In determining the sufficiency of the evidence, this Court should not re-weigh or reevaluate the evidence. State v. Matthews, 805 S.W.2d 776, 779 (Tenn. Crim. App. 1990). Nor may this Court substitute its inferences for those drawn by the trier of fact from the evidence. State v. Buggs, 995 S.W.2d 102, 105 (Tenn. 1999); Liakas v. State, 286 S.W.2d 856, 859 (Tenn. 1956). "Questions concerning the credibility of the witnesses, the weight and value of the evidence, as well as all factual issues raised by the evidence are resolved by the trier of fact." State v. Bland, 958 S.W.2d 651, 659 (Tenn. 1997); Liakas, 286 S.W.2d at 859. "A guilty verdict by the jury, approved by the trial judge, accredits the testimony of the witnesses for the State and resolves all conflicts in favor of the theory of the State." State v. Cabbage, 571 S.W.2d 832, 835 (Tenn. 1978); State v. Grace, 493 S.W.2d 474, 479 (Tenn. 1973). The Tennessee Supreme Court stated the rationale for this rule:

This well-settled rule rests on a sound foundation. The trial judge and the jury see the witnesses face to face, hear their testimony and observe their demeanor on the stand. Thus the trial judge and jury are the primary instrumentality of justice to determine the weight and credibility to be given to the testimony of witnesses. In the trial forum alone is there human atmosphere and the totality of the evidence cannot be reproduced with a written record in this Court.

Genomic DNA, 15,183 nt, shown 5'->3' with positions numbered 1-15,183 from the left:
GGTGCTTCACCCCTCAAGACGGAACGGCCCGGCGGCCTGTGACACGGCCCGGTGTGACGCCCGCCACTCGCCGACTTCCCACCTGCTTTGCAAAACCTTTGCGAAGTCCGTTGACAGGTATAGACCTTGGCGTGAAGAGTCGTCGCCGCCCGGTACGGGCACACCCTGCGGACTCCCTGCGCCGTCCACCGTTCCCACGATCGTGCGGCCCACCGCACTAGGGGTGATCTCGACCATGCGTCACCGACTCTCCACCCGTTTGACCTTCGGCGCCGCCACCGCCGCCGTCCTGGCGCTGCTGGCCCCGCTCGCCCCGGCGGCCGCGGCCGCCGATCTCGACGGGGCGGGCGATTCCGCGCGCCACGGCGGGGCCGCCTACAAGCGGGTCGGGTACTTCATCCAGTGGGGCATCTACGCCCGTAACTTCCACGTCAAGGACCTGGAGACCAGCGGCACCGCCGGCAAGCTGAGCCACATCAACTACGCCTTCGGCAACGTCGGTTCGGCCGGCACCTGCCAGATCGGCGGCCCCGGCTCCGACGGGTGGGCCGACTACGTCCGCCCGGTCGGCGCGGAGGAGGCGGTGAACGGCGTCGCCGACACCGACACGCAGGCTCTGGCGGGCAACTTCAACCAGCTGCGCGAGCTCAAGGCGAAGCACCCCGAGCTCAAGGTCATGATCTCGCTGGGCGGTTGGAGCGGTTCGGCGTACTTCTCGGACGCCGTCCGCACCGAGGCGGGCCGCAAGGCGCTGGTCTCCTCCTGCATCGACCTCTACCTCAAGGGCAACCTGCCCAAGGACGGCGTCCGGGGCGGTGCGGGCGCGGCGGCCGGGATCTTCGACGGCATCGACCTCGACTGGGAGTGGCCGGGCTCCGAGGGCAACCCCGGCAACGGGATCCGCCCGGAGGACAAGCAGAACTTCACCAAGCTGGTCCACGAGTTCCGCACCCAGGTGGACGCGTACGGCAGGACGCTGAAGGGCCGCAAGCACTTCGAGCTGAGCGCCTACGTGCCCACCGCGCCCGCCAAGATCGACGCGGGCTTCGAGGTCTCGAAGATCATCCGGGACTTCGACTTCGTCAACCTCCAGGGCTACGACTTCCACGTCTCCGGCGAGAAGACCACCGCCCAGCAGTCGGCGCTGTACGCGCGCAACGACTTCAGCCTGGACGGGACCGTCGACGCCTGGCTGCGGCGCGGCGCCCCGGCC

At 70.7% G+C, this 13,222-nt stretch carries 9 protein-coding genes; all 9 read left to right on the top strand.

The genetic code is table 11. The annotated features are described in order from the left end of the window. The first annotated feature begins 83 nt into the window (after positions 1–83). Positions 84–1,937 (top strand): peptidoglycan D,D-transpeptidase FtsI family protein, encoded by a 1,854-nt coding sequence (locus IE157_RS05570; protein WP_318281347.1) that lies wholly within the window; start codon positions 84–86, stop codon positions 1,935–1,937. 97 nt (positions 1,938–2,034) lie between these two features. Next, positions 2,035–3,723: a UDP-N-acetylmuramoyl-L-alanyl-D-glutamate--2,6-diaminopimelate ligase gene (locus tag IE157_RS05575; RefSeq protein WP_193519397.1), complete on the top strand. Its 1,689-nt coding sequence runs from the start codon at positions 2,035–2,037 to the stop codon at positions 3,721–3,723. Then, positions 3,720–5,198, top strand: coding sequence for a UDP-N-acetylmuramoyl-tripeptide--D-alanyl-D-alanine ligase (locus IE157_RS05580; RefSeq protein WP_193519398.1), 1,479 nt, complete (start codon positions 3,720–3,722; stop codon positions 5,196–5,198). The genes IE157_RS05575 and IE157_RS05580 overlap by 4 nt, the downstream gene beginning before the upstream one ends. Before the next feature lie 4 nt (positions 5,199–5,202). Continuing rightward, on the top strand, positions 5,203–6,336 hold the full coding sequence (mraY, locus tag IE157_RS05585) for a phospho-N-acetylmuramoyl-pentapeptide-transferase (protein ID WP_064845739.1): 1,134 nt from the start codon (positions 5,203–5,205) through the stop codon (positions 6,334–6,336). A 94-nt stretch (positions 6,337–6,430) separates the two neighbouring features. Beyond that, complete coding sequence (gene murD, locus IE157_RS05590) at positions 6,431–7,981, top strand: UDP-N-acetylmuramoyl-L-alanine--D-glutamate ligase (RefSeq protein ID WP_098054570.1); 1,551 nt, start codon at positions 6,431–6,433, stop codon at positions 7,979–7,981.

Bolin v. State, 405 S.W.2d 768, 771 (Tenn. 1996) (citing Carroll v. State, 370 S.W.2d 523 (Tenn. 1963)). This Court must afford the State of Tennessee the strongest legitimate view of the evidence contained in the record, as well as all reasonable inferences which may be drawn from the evidence. Goodwin, 143 S .W.3d at 775 (citing State v. Smith, 24 S.W.3d 274, 279 (Tenn. 2000)). Because a verdict of guilt against a defendant removes the presumption of innocence and raises a presumption of guilt, the convicted criminal defendant bears the burden of showing that the evidence was legally insufficient to sustain a guilty verdict. State v. Carruthers, 35 S.W.3d 516, 557-58 (Tenn. 2000).

In the case under submission, the Defendant was convicted of two counts of aggravated assault, one count of attempted aggravated assault, and one count of criminal trespass. The State elected the following facts to support the three counts of aggravated assault: